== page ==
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Tuberculosis contact investigation and short-course preventive therapy among young children in Africa

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SETTING: The largest cities in Benin, Burkina Faso, Cameroon and Central African Republic.

OBJECTIVE: To demonstrate the feasibility and document the effectiveness of household contact investigation and preventive therapy in resource-limited settings.

DESIGN: Children under 5 years living at home with adults with bacteriologically confirmed pulmonary tuberculosis (TB) were screened using questionnaire, clinical examination, tuberculin skin test and chest X-ray. Children free of active TB were offered preventive treatment with a 3-month rifampicin-isoniazid (3RH) or 6-month isoniazid (6H) regimen in Benin. Children were followed-up monthly during treatment, then quarterly over 1 year. Costs of transportation, phone contacts and chest X-rays were covered.

RESULTS: A total of 1965 children were enrolled, of whom 56 (2.8%) had prevalent TB at inclusion. Among the 1909 children free of TB, 1745 (91%) started preventive therapy, 1642 (94%) of whom completed treatment. Mild adverse reactions, mostly gastrointestinal, were reported in 2% of children. One case of incident TB, possibly due to a late TB infection, was reported after completing the 3RH regimen.

CONCLUSION: Contact investigation and preventive therapy were successfully implemented in these resource-limited urban settings in programmatic conditions with few additional resources. The 3RH regimen is a valuable alternative to 6H for preventing TB.
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Keywords: TB prevalence; child; isoniazid; latent TB; rifampicin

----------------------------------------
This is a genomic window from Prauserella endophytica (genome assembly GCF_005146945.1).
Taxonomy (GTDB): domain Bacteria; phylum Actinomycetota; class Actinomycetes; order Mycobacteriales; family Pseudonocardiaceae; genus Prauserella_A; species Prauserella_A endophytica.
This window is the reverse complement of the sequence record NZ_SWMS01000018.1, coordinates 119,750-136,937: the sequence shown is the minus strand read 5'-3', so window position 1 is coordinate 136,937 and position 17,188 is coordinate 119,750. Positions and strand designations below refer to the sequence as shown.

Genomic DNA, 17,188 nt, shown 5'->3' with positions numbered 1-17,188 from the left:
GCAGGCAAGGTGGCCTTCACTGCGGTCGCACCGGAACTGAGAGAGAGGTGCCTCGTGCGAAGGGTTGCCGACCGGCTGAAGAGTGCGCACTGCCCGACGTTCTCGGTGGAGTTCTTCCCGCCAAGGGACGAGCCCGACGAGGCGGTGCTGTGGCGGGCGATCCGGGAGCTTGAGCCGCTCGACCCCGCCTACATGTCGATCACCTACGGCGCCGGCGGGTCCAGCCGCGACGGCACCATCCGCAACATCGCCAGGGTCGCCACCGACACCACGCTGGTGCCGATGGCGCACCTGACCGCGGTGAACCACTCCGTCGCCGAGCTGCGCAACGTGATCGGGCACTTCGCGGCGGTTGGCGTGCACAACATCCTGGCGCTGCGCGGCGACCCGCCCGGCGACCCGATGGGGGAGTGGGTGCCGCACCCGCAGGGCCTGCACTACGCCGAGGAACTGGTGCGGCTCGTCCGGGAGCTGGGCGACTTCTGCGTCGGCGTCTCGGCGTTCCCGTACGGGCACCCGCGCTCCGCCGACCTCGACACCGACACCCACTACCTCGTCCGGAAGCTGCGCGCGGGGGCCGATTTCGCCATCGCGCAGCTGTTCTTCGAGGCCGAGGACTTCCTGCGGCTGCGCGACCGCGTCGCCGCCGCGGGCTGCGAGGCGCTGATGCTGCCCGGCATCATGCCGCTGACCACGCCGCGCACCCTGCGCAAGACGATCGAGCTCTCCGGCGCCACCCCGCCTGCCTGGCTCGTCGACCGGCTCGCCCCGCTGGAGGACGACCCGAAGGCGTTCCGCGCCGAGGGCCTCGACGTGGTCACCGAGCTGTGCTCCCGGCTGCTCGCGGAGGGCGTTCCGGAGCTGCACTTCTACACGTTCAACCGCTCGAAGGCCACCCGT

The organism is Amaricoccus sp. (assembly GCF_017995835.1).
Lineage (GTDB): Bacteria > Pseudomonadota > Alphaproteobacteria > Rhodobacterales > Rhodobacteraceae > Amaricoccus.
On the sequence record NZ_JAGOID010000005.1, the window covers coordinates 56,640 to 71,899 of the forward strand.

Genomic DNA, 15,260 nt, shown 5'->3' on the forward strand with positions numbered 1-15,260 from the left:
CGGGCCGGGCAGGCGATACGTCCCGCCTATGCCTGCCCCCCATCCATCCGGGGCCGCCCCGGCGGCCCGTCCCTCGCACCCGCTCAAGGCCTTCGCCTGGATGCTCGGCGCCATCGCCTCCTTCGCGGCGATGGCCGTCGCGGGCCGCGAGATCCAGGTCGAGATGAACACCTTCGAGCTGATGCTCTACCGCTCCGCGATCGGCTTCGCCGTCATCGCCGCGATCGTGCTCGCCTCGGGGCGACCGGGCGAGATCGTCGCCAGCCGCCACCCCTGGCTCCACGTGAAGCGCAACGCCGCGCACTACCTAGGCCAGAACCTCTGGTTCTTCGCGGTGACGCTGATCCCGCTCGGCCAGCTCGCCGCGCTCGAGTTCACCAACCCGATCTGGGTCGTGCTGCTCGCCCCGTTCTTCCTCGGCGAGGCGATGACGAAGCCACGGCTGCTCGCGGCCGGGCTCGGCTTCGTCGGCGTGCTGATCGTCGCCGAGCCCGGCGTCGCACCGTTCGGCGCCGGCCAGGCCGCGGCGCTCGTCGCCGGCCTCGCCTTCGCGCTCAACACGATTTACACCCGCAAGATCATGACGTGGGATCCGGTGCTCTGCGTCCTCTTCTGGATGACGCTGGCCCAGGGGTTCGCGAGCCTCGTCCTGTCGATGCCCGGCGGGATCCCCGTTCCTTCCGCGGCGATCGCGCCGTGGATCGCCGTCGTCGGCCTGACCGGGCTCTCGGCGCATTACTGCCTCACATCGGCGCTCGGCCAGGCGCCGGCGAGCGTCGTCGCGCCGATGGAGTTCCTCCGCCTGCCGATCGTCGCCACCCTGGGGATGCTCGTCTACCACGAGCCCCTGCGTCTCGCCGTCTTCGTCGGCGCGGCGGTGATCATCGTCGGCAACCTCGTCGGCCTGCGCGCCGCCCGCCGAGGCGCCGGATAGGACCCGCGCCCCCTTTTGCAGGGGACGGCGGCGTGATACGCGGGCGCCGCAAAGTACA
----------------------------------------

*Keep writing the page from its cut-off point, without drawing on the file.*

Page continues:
Document Type: Research Article

Affiliations: 1: International Union Against Tuberculosis and Lung Disease, Paris 2: International Union Against Tuberculosis and Lung Disease, Paris, école Nationale de Formation des Techniciens Supérieurs en Santé Publique et en Surveillance Epidémiologique, Université de Parakou, Parakou 3: National Tuberculosis Program, Cotonou, Benin 4: National Tuberculosis Program, Ouagadougou, Burkina Faso 5: National Tuberculosis Program, Yaoundé, Cameroon 6: Complexe pédiatrique, Bangui, Central African Republic 7: Centre Hospitalier Universitaire Necker-Enfants Malades, Paris, France 8: United Nations Childrens' Fund, New York, NY, USA 9: International Union Against Tuberculosis and Lung Disease, Paris, University of Melbourne and Burnet Institute, Melbourne, Australia 10: Département de Santé publique, Canton de Vaud, Lausanne, Switzerland 11: UMI TransVIHMI, Institut de Recherche pour le Développement, Montpellier, France

Publication date: April 1, 2020

More about this publication?
  • The International Journal of Tuberculosis and Lung Disease publishes articles on all aspects of lung health, including public health-related issues such as training programmes, cost-benefit analysis, legislation, epidemiology, intervention studies and health systems research. The IJTLD is dedicated to the continuing education of physicians and health personnel and the dissemination of information on lung health world-wide.

    To share scientific research of immediate concern as rapidly as possible, The Union is fast-tracking the publication of certain articles from the IJTLD and publishing them on The Union website, prior to their publication in the Journal. Read fast-track articles.

    Certain IJTLD articles are also selected for translation into French, Spanish, Chinese or Russian. These are available on the Union website.

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